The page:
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More often than not, I read the political headlines each morning and find myself thinking, “What would an ancient person think?” From certain candidates snatching women by the genitals, unfortunately both figuratively and most likely physically, to calls for a unified space program to Mars. Imagine, along the streets of Washington D.C., a himation-laden Plato viewing the sights and sounds of a bustling modern city. Yes, assume that he now speaks and reads English fluently for the sake of entertainment. What would he think? Would he be astonished by technology and the like? The following is merely for entertainment purposes, but sometimes exercises like this are necessary for honing the mind and expanding the imagination.
Most large universities are highly accessible spaces for alternative modes of transportation and Rutgers University is no exception. For too many of us, traveling between campuses is the first opportunity in our lives to walk or bike to school, and doing it safely is challenging in parts of New Brunswick.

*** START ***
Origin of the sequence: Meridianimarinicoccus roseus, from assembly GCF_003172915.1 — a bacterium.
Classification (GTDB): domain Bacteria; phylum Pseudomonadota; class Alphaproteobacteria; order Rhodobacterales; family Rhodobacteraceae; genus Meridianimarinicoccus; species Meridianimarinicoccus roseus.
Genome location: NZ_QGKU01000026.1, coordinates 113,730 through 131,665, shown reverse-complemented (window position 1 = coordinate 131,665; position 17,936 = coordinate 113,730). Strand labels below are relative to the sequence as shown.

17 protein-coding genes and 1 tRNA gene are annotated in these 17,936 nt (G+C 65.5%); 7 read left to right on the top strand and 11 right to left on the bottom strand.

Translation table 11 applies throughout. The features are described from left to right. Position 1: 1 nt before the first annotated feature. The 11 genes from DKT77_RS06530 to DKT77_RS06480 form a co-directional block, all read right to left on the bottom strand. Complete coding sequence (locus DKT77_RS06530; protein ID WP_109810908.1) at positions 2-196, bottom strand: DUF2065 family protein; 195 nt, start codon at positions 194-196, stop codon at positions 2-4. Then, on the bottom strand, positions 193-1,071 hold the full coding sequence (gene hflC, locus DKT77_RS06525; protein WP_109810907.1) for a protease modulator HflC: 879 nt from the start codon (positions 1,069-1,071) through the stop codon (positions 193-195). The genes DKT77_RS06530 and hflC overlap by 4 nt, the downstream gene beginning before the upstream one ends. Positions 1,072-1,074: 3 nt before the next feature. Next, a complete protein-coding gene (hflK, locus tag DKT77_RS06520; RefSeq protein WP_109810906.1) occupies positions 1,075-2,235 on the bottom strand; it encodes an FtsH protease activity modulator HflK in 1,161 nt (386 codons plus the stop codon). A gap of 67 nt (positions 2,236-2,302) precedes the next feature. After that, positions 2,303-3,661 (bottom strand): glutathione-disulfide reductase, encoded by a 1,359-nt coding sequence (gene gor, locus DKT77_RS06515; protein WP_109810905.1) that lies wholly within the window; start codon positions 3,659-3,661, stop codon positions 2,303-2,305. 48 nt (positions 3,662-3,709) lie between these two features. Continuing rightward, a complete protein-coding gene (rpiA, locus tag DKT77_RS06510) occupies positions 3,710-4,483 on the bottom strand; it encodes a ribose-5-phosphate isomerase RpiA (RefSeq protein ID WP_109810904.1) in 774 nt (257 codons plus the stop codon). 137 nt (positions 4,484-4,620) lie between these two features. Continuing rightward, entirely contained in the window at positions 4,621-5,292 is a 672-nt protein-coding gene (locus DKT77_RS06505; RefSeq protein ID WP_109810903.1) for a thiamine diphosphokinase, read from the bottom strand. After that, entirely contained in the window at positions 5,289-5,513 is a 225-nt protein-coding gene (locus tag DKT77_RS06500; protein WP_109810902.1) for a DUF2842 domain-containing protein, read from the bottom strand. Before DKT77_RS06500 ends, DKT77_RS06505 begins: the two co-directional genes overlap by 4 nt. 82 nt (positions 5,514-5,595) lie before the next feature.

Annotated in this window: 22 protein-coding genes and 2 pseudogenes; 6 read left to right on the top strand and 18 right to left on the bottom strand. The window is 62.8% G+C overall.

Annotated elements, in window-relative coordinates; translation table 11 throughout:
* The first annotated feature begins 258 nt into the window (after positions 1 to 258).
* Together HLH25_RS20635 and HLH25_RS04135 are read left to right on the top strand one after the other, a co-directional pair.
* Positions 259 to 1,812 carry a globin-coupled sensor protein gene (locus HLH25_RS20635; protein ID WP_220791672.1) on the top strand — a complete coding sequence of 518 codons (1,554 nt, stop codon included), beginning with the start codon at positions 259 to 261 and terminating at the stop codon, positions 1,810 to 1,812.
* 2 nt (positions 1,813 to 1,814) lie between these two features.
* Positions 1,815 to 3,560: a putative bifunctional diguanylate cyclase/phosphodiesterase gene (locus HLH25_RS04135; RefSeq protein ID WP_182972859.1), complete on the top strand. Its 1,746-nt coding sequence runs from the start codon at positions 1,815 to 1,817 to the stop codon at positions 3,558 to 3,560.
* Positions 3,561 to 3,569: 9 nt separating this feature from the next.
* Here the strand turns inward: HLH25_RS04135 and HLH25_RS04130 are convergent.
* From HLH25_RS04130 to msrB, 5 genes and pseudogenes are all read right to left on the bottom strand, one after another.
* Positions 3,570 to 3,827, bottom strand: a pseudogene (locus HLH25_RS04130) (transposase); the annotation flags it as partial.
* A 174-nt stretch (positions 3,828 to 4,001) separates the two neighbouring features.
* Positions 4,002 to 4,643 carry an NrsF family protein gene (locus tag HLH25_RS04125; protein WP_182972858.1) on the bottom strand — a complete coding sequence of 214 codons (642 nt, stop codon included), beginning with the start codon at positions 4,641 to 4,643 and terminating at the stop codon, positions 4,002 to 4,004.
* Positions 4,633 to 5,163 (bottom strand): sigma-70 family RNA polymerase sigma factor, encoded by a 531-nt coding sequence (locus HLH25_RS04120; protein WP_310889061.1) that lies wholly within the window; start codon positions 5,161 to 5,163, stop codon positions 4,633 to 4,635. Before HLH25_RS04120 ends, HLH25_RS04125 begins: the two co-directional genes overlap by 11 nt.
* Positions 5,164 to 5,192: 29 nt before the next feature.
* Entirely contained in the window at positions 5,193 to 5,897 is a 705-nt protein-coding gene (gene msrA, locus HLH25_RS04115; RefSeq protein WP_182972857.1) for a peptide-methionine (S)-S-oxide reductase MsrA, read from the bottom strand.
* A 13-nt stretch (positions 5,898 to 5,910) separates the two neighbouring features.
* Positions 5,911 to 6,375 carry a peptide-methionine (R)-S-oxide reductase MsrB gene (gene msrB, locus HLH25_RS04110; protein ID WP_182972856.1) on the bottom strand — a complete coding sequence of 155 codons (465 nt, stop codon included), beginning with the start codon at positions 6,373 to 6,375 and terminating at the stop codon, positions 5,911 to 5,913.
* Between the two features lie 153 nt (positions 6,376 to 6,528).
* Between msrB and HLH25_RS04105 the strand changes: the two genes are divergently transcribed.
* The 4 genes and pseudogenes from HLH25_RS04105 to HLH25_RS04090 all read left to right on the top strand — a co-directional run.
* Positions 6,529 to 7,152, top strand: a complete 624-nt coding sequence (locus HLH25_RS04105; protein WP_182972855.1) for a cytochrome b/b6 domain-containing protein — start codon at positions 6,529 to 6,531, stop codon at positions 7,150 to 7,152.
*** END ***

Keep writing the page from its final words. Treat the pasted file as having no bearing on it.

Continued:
This presidential election has been a source of hate and pain that cuts through every technological medium, from the television screen to our Facebook feeds. We have a presidential candidate who spits out anti-blackness and “blue lives matter” rhetoric and another who merely gives lips service for black votes. With the pile of unarmed and black people shot multiple times, choked to death and massacred in places of worship, how can we expect black folks to take a day off and get a therapist while having to pay their bills, pay their debts and survive in a world that economically and culturally strips them of their worth? These recent years brings forth to consciousness of the value of black lives in America.
For most people, the popular saying, “There are two things that are certain in life: Death and taxes,” has never been more true. Living in New Jersey, a state that even has a tax on death itself, has sure put me at an impasse with Trenton’s decision-making abilities.